John Calamos's quest for growth

John Calamos, CEO and founder of Calamos Asset Management By Mina Kimes, writer

FORTUNE -- You have to pay for quality. That, essentially, is the creed of growth investors like John Calamos. The CEO and founder of Chicago-based Calamos Asset Management, which has $37 billion in assets, focuses on companies with strong earnings prospects. His two biggest growth funds -- Calamos Growth (CVGCX), with $9 billion in assets, and Calamos Growth & Income (CVTCX), with $5 billion -- have beaten 99% of their peers over the past 15 years, returning 15% and 11% a year, respectively. The veteran fund manager, 70, thinks it's a good moment for his investing style.

Q. The S&P 500 is up 15% over the past six months. Is that sustainable?

A. We're positive about the equities market. That's based on valuations -- and right now they're very compelling. Typically the market trades at about 53% of its future cash flows; today that number is about 43%.

The strength in earnings will continue. Obviously companies have great access to capital because rates are very low. They're doing better, trying to manage their margins through productivity enhancements and positioning themselves globally. We think the market will actually reach new highs.

Are you worried about inflation?

We worry about how we'll cope with the government's debt. With it comes the weak dollar, something every investor should have in mind. The bond market makes us a little nervous because rates have gone as low as they can, so there are no capital appreciation opportunities. But even with a rising interest-rate environment, convertible bonds -- hybrid securities that are part bond, part stock -- have done very well in the past. We're still finding good opportunities in both the U.S. and global convertible markets. One we purchased recently was from Sandisk (SNDK), which has a 1.5% coupon and matures in 2017. We really like what the company is doing -- it makes flash memory cards -- and the bond gives us good access to it.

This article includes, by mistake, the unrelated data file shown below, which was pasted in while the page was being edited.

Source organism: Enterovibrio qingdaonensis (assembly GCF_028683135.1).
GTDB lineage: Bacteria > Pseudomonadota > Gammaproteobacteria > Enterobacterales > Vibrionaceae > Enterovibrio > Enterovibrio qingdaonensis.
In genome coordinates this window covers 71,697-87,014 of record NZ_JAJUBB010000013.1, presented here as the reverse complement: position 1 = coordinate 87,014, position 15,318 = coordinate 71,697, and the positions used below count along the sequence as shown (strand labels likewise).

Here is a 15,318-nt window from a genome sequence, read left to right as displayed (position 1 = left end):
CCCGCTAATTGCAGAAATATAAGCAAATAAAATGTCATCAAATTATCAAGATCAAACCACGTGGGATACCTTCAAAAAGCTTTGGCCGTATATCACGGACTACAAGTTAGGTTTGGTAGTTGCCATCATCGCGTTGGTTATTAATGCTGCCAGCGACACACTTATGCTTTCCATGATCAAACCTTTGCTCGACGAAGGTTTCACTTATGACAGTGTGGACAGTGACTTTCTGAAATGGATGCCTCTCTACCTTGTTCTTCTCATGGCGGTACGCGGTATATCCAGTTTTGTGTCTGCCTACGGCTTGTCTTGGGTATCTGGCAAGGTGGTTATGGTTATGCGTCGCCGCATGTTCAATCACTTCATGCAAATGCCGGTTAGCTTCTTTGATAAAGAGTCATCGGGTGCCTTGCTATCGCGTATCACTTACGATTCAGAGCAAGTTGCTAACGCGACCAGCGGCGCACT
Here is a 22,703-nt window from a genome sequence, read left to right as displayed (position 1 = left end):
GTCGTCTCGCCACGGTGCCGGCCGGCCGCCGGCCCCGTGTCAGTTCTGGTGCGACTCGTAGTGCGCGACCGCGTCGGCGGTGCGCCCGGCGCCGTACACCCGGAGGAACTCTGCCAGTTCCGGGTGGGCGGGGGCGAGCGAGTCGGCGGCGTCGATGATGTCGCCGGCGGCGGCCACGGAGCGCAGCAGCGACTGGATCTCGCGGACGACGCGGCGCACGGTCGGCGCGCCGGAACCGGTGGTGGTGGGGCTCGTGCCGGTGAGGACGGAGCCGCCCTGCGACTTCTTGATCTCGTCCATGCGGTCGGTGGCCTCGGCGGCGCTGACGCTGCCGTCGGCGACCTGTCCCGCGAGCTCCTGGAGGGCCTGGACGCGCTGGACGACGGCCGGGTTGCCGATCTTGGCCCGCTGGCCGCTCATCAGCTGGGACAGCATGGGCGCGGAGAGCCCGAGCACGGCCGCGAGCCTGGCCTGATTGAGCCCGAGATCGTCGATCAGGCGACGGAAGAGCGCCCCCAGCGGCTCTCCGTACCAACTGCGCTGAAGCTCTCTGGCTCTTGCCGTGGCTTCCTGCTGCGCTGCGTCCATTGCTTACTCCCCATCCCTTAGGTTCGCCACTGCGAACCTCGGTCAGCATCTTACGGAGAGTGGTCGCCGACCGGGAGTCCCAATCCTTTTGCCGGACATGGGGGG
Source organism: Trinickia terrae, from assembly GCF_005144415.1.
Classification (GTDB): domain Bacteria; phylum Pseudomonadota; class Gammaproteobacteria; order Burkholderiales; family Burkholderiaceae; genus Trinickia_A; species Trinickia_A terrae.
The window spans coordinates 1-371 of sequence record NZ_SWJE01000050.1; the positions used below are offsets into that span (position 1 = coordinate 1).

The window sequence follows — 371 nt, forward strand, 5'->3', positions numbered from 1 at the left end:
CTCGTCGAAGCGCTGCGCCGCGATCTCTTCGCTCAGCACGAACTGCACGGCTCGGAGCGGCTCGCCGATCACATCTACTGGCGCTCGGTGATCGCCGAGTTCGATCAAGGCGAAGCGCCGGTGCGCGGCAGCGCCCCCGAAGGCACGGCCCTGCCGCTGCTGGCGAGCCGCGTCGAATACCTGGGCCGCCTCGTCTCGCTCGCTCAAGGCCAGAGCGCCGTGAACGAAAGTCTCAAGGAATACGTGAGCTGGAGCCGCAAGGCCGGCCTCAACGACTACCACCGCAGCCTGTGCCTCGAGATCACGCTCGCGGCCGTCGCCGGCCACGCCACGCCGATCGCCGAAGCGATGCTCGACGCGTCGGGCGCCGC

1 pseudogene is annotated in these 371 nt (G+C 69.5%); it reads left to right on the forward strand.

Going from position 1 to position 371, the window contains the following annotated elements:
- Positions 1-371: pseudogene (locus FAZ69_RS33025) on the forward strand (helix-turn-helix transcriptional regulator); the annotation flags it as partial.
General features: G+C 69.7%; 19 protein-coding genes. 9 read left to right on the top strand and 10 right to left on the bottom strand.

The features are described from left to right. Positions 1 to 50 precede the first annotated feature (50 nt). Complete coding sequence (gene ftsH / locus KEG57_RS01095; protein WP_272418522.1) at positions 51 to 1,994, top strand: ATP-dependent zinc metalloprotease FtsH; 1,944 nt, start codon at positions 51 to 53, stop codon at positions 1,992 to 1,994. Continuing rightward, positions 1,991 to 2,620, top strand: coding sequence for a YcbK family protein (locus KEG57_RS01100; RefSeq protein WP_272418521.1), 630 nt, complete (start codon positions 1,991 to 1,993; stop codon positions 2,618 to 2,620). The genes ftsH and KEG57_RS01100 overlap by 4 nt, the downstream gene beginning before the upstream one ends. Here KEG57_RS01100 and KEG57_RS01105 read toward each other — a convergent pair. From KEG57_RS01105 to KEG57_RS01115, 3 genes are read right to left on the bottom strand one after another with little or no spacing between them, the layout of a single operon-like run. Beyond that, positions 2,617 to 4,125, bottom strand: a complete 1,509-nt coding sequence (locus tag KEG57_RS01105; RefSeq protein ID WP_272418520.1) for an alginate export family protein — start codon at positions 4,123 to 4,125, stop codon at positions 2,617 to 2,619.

Why buy growth stocks today?

This is the cheapest, relative to the rest of the market, that we've seen them in more than 20 years. The premium of growth stocks to value stocks is very compressed right now. If you take the forward price/earnings ratio of the Russell 1000 growth index and divide it by the P/E for the value index, it's usually 1.5. Today it's about 1.19.

That's typical of where we are in the cycle. As you come out of a recession, value stocks normally do very well. Growth stocks have also done well, but not as well as they should. As the market gets more comfortable with how the economy is doing, growth companies tend to attract investors. That hasn't happened yet, which is why you can buy growth stocks at near-value prices.

Which sectors have the best growth prospects?

Companies are still trying to increase productivity; that usually means technology. One example is Autodesk (ADSK), one of the leading providers of software for engineers, designers, and architects. It makes those industries more efficient. As other companies build infrastructure, they need engineers.

We're also overweight on energy. Commodity prices are going up, and the devaluation of the U.S. dollar will help support energy prices over the long term. If the economy recovers, energy demand will obviously go up. We think the best way to play it is in areas like equipment. National Oilwell Varco (NOV, Fortune 500), a worldwide maker of equipment and components for oil and gas drilling, has a history of pioneering innovations and improving cost effectiveness. It also maintains a healthy balance sheet and generates strong cash flows.

Emerging markets are growing -- too rapidly, some say. Are you avoiding them?

Flows into emerging markets make participation in individual countries a bit more volatile than we like. But the long-term trends, such as the expansion of the middle class around the world, are still there. That's a formidable theme.

We're not as concerned about where the headquarters of companies are -- whether they're in emerging markets or not -- as we are with where they're participating from a revenue point of view. For example, we own Standard Chartered, a British bank that gets nearly all its revenue from outside the country. It's not the fastest-growing bank, but it has good capital ratios and management and the demographic we're looking for. We also like Swatch, the watchmaker. It targets both the high and low end, and has a very strong balance sheet and low debt levels. It's another example of a company whose footprint isn't where its headquarters are.  To top of page